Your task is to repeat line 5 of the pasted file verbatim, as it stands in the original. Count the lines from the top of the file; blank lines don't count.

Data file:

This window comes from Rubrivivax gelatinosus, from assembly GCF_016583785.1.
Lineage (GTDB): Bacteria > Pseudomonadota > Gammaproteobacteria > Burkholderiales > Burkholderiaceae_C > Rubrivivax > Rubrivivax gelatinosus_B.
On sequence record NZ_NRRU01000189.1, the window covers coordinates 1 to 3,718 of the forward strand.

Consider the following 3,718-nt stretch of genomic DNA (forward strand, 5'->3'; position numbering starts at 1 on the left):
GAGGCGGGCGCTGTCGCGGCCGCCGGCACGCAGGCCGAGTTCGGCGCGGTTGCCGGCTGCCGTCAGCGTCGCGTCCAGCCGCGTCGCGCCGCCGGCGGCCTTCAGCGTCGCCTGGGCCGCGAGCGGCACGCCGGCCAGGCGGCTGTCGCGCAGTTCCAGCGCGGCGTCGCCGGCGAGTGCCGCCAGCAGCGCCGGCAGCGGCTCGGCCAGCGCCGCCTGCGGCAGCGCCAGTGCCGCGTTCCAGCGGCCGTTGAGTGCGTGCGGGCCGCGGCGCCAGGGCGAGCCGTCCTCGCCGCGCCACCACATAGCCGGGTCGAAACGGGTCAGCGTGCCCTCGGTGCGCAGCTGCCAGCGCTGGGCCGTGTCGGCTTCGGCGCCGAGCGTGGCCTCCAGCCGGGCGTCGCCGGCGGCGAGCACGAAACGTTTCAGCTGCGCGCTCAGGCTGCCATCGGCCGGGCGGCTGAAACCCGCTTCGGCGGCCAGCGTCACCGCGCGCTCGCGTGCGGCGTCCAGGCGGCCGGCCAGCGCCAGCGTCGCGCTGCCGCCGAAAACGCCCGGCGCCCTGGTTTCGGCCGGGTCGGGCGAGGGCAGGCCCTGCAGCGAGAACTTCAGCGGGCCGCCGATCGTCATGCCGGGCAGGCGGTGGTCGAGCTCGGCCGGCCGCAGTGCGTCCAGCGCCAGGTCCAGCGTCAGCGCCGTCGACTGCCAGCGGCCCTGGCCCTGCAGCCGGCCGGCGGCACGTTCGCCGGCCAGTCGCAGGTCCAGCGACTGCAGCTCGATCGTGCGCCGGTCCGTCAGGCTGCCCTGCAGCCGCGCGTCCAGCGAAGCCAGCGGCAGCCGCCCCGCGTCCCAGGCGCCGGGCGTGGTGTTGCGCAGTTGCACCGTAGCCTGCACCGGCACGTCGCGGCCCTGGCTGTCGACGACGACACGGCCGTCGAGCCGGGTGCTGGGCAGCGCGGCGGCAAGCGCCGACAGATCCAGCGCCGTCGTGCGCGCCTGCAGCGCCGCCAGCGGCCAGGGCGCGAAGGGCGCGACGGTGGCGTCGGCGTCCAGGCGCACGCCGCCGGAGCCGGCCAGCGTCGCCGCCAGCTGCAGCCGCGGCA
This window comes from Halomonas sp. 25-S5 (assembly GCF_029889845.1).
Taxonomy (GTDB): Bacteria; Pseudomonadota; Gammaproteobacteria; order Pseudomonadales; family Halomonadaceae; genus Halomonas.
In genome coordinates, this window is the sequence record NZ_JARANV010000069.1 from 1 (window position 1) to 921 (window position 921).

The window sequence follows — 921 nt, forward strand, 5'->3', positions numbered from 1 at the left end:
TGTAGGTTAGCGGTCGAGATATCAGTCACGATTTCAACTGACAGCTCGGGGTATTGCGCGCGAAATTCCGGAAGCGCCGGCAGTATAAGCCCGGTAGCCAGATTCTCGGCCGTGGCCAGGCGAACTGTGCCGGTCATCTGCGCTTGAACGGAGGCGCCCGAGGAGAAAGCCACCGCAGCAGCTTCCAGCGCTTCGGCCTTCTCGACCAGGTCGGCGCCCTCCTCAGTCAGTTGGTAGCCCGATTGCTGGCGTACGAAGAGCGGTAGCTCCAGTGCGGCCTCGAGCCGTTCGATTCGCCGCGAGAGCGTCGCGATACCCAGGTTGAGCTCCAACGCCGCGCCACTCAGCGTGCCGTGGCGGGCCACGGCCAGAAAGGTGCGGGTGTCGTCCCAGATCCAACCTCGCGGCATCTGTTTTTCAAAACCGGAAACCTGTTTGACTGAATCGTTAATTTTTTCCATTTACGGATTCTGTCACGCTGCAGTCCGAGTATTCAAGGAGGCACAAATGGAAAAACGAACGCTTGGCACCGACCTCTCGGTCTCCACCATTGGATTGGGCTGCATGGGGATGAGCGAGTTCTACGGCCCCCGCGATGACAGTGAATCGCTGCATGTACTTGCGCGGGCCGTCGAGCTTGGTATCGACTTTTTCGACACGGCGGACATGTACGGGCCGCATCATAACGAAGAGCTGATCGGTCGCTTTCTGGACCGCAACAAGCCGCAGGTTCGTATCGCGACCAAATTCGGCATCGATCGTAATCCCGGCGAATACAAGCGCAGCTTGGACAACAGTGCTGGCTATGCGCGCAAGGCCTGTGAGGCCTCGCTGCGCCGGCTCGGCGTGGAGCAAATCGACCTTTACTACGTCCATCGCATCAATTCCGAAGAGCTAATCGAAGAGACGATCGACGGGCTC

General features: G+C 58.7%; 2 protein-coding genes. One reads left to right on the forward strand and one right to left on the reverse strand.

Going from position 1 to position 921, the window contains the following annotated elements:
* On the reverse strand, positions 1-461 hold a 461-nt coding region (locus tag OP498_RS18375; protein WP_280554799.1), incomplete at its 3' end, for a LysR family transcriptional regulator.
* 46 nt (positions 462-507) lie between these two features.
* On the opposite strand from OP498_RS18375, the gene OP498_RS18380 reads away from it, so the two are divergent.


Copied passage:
GAGGCGGGCGCTGTCGCGGCCGCCGGCACGCAGGCCGAGTTCGGCGCGGTTGCCGGCTGCCGTCAGCGTCGCGTCCAGCCGCGTCGCGCCGCCGGCGGCCTTCAGCGTCGCCTGGGCCGCGAGCGGCACGCCGGCCAGGCGGCTGTCGCGCAGTTCCAGCGCGGCGTCGCCGGCGAGTGCCGCCAGCAGCGCCGGCAGCGGCTCGGCCAGCGCCGCCTGCGGCAGCGCCAGTGCCGCGTTCCAGCGGCCGTTGAGTGCGTGCGGGCCGCGGCGCCAGGGCGAGCCGTCCTCGCCGCGCCACCACATAGCCGGGTCGAAACGGGTCAGCGTGCCCTCGGTGCGCAGCTGCCAGCGCTGGGCCGTGTCGGCTTCGGCGCCGAGCGTGGCCTCCAGCCGGGCGTCGCCGGCGGCGAGCACGAAACGTTTCAGCTGCGCGCTCAGGCTGCCATCGGCCGGGCGGCTGAAACCCGCTTCGGCGGCCAGCGTCACCGCGCGCTCGCGTGCGGCGTCCAGGCGGCCGGCCAGCGCCAGCGTCGCGCTGCCGCCGAAAACGCCCGGCGCCCTGGTTTCGGCCGGGTCGGGCGAGGGCAGGCCCTGCAGCGAGAACTTCAGCGGGCCGCCGATCGTCATGCCGGGCAGGCGGTGGTCGAGCTCGGCCGGCCGCAGTGCGTCCAGCGCCAGGTCCAGCGTCAGCGCCGTCGACTGCCAGCGGCCCTGGCCCTGCAGCCGGCCGGCGGCACGTTCGCCGGCCAGTCGCAGGTCCAGCGACTGCAGCTCGATCGTGCGCCGGTCCGTCAGGCTGCCCTGCAGCCGCGCGTCCAGCGAAGCCAGCGGCAGCCGCCCCGCGTCCCAGGCGCCGGGCGTGGTGTTGCGCAGTTGCACCGTAGCCTGCACCGGCACGTCGCGGCCCTGGCTGTCGACGACGACACGGCCGTCGAGCCGGGTGCTGGGCAGCGCGGCGGCAAGCGCCGACAGATCCAGCGCCGTCGTGCGCGCCTGCAGCGCCGCCAGCGGCCAGGGCGCGAAGGGCGCGACGGTGGCGTCGGCGTCCAGGCGCACGCCGCCGGAGCCGGCCAGCGTCGCCGCCAGCTGCAGCCGCGGCA